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Carter v. City of San Jose

United States District Court, N.D. California, San Jose Division

June 30, 2014

JAMIL CARTER, Plaintiff,


HOWARD R. LLOYD, Magistrate Judge.

Jamil Carter, an officer with the San Jose Police Department (SJPD), sued SJPD and two of its officers for alleged race and gender discrimination. The case proceeded to a jury trial, and the jury rendered a verdict for the defense on all claims for relief. The court entered judgment accordingly.[1] Carter now moves for a new trial pursuant to Fed.R.Civ.P. 59(a), which provides that after a jury trial, a court may grant a new trial "for any reason for which a new trial has heretofore been granted in an action at law in federal court." Fed.R.Civ.P. 59(a)(1)(A). She contends that defense counsel engaged in misconduct and that various defense witnesses committed perjury. Defendants oppose the motion. Upon consideration of the moving papers, as well as the arguments of counsel, the motion is denied.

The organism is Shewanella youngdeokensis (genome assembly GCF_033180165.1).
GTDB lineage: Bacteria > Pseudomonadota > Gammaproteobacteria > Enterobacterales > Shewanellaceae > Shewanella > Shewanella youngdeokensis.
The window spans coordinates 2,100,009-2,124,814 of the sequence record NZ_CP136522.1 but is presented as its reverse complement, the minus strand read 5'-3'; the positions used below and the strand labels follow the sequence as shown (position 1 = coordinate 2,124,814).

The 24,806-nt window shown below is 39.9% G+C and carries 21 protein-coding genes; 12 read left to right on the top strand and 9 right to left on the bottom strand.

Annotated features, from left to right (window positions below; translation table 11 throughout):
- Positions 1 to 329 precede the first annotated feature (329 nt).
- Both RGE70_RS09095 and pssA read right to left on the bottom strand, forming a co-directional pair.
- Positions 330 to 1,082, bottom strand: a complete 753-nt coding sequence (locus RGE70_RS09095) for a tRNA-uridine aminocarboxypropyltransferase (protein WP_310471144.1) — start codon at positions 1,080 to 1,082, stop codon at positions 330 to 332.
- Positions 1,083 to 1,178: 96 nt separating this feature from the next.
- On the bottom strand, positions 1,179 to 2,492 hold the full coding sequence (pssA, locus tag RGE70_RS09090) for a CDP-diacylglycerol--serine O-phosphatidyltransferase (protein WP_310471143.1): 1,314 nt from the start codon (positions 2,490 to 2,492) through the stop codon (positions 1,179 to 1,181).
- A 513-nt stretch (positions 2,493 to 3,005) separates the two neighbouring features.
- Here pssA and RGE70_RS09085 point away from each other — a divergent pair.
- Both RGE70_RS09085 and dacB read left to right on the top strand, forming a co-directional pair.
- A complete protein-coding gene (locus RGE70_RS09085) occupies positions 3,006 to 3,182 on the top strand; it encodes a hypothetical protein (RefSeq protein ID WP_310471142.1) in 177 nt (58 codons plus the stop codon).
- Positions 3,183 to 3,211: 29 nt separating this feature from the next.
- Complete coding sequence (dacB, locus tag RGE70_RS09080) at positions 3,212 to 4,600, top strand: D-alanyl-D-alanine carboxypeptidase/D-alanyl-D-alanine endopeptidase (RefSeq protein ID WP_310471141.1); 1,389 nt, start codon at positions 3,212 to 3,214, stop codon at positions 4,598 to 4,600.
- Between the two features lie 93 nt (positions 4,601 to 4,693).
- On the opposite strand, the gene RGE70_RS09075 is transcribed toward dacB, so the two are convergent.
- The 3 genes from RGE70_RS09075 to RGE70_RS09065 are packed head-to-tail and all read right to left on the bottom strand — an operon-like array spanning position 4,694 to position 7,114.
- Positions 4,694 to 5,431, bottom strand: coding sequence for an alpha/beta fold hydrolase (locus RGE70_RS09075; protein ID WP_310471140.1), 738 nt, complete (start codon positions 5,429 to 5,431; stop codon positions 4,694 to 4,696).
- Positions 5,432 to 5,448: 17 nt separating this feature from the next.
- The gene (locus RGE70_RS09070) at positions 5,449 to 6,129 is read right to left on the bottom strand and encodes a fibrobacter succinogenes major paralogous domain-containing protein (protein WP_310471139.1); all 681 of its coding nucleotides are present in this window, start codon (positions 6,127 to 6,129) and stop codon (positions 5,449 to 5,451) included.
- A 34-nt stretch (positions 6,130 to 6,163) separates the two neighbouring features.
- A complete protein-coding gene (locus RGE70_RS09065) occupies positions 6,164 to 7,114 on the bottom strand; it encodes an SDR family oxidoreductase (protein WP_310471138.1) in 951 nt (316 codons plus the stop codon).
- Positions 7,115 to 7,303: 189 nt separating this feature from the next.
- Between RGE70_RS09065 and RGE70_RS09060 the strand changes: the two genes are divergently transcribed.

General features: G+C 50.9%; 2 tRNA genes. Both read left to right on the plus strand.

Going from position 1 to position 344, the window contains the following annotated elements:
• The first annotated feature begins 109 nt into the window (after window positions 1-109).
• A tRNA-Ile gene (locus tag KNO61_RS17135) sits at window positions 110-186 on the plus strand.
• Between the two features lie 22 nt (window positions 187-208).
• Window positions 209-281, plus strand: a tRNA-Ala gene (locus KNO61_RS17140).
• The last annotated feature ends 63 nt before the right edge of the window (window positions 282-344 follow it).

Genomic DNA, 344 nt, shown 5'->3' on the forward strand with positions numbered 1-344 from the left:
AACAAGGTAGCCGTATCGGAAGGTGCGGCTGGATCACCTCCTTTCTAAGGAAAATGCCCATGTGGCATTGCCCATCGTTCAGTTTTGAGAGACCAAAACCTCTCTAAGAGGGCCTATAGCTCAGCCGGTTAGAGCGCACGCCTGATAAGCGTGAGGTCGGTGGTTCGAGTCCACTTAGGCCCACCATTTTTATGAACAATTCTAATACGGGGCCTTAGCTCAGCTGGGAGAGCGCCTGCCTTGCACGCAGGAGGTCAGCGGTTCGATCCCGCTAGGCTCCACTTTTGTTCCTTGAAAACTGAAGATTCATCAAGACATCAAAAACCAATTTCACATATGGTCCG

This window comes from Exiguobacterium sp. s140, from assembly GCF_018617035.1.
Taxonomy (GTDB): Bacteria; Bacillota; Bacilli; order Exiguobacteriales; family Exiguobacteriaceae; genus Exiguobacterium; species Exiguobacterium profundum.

A. Alleged Attorney Misconduct

"Generally, misconduct by trial counsel results in a new trial if the flavor of misconduct sufficiently permeate[s] an entire proceeding to provide conviction that the jury was influenced by passion and prejudice in reaching its verdict.'" Hemmings v. Tidyman's, Inc. , 285 F.3d 1174, 1192 (9th Cir. 2002) (quoting Kehr v. Smith Barney , 736 F.2d 1283, 1286 (9th Cir.1994)). Carter must demonstrate that defense counsel's alleged misconduct "substantially interfered" with her interest. California Sansome Co. v. U.S. Gypsum , 55 F.3d 1402, 1405 (9th Cir. 1995).

Carter has submitted her own declaration in support of her arguments. Many of her statements, however, are hearsay, lack foundation, or are inadmissible opinions and conclusions. Accordingly, defendants' evidentiary objections are sustained. Even if the objectionable statements are considered, however, Carter has not established a need for a new trial based on any attorney misconduct.